Writing in Shapes and Colors

Writing in Shapes and Colors

Scatter my ashes at Legoland.

I LOVE Legos. I don’t play with them anymore because they’re kind of pricey and I’m not eight, but my affinity will always be there. I was never one of those freeform, abstract Lego kids, like so many baby Mozarts who create entire worlds out of thin air. I was a planner in need of a tried-and-true foundation, and stacking those blocks all willy-nilly stressed me out even then.

Naturally, my favorite part about Legos are the step-by-step illustrations. This is also why I love Ikea so much. My brain works visually when it comes to directions, and reading them is hard. Taking direction is even harder, but that’s entirely a me problem.

Cut to a decade later, where I’m sitting in a lecture hall learning how to write a screenplay. Syd Field and Blake Snyder and three-act structure and plot points and inciting incidents and the denouement and blah blah blah. So many words. Then, we got to the graphics. The line chart showing rising action, peaking at the climax, and then dipping down into a calm resolution. A circle chart, showing The Hero’s Journey; the main character returning home to a changed world. Some kind of squiggly line marking the highs and lows of a story arc.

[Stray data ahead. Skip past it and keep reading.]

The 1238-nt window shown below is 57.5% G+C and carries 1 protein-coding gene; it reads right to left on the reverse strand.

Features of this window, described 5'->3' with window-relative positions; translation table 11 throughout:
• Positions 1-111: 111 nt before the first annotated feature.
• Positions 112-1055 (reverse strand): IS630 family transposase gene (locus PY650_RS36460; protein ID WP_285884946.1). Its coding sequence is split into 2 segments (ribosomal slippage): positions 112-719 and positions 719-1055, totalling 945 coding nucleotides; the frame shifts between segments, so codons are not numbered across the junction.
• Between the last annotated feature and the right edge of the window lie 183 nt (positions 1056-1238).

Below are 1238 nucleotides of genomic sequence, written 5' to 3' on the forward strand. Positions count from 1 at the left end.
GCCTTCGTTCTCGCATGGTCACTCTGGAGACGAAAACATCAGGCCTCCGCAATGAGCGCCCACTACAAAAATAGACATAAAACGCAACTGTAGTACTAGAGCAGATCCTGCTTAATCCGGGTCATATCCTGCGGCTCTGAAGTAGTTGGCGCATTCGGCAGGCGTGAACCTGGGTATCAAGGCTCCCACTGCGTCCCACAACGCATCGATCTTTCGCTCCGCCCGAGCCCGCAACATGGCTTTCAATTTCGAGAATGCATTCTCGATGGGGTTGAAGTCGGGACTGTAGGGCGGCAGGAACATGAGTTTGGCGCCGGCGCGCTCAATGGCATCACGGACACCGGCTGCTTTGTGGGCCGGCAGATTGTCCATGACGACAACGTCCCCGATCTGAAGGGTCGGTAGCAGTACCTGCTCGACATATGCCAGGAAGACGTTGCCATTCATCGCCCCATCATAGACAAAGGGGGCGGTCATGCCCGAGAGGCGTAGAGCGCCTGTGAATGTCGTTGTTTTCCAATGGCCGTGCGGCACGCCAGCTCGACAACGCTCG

Now we’re talking.

Once I wrapped my brain around all these shapes, I felt I had a pretty good grasp of the rules.

But rules are meant to be broken. I’m a firm believer that following the rules of screenwriting to the letter will garner you a very well-structured, very dull script. Never forget that human beings are at the receiving end of your work (for now, anyway), and you need to cater to them. You need to learn where the wiggle room is and how far you can push form in order to create an interesting read.

My first step was learning how the professionals broke the rules. If they can do it, I can do it, right? I downloaded the scripts for my favorite films and pored over them obsessively. My writing heroes became cowboys in my mind; they editorialized, wrote in prose, switched fonts.

All the rules were broken, and always to the benefit of the script. I learned that no matter what, the only thing that’s important is a good story, well-told. Period.

Next step, television.